06-01-2007 14:18

At the end of last year, a 12-episode TV documentary about the rise of nine countries to become major global players created a real buzz among China's TV viewers. The demand for the programme and the books that followed it reflect the unprecedented level of interest in history, in China today. So we dedicate this month's Bookshelf to the "The Rise of the Great Powers".

As we know, the study of national power is of immense political and popular interest in China today as the developing nation reclaims its destiny. The study of history is also experiencing revived interest both among specialist scholars and ordinary readers. Ever since Confucius compiled the annal of the first part of history of the Eastern Zhou dynasty, called "Spring and Autumn", more than 2,000 years ago, it's been part of Chinese tradition to seek answers for today's problems in the rich experiences of the past.

In keeping with this, today we'll introduce two books to you. One is the "The Rise of Great Powers" and the other is a follow-up volume, called "The Lessons of Powerful Nations".

But before we get down to the nitty gritty, let's review the key events in the Chinese and international publishing industries over the past month.

World magazine publishers eye China

Beijing has recently played host to the World Magazine Congress, the first time for a developing country. More than a thousand international delegates from 45 countries took part. The Congress is the biggest gathering of the world's publishers. It touched on nearly every topic concerning the magazine industry and its future. China's periodical sector has developed as rapidly as the rest of its economy. Last year, China published almost 3 billion magazine copies with a total cover value of 14 billion yuan.

China, Russia team up in publishing

The State Press and Publication Administration has inked a memo of understanding with its Russian counterpart. According to Friday's deal, China will become the theme country at the Moscow International Book Fair early this September. The two sides have also promised to make policies for more cooperation in publishing, printing, and distribution.

World remembers Tintin's father

The world celebrated the 100th anniversary of the birth of Belgian comic strip artist Herge last Tuesday. His creations Tintin, the boy reporter, his little white dog Snowy and his companion Captain Haddock are much loved across the world. The stories have been published in a variety of languages. The characters have become part of the cultural fabric of Brussels, celebrated on painted walls and in shop windows across town.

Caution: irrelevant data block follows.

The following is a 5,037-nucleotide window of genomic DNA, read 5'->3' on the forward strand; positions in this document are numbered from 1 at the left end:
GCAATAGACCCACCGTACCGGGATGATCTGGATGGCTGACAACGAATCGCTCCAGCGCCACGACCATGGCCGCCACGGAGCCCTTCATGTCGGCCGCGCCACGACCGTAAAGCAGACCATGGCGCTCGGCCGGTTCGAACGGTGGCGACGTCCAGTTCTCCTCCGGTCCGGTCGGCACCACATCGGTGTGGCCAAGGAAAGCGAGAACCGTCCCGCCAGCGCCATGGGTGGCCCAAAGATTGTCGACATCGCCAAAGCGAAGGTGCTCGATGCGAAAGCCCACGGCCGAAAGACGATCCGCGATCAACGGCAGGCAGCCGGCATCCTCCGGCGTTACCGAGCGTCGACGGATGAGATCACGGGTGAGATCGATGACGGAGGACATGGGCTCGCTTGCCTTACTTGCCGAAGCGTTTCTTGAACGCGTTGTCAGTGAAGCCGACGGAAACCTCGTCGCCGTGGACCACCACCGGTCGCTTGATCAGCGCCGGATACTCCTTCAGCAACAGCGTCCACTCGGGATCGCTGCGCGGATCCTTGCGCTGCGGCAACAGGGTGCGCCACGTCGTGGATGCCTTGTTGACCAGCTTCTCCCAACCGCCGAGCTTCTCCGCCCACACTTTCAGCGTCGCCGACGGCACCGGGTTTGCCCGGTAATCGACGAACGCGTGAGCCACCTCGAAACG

NY displays big collection of tiny books

New York City's Grolier Club has held a special exhibition, displaying a big collection of tiny books. "Miniature Books:

4,000 Years of Tiny Treasures" features an array of books. All are smaller than three inches, some as tiny as one millimeter.

Highlighting the show is Toppan Printing Company's "The Twelve Horary Signs - Chinese Zodiac."

"The Rise of Great Powers" and "The Lessons of Powerful Nations" both come from The People's Publishing House. And both climbed into the national best-seller lists earlier this year. The books owe their popularity to the TV documentary of the same name. The programme explores how nine nations; Portugal, Spain, Holland, Great Britain, France, Germany, Japan, Russia and the United States grew in power, influence and wealth through the past five centuries.

It endorses the idea that China should study the experiences of these countries. This includes their international vision, the overall development of their economies and the innovations in their culture and social systems.

China Central Television, China's largest TV network, took three years to produce the show. The show received extremely high ratings when it was aired late last year. Experts say this reflects Chinese people's desire to learn about the outside world since the reform and opening up period began.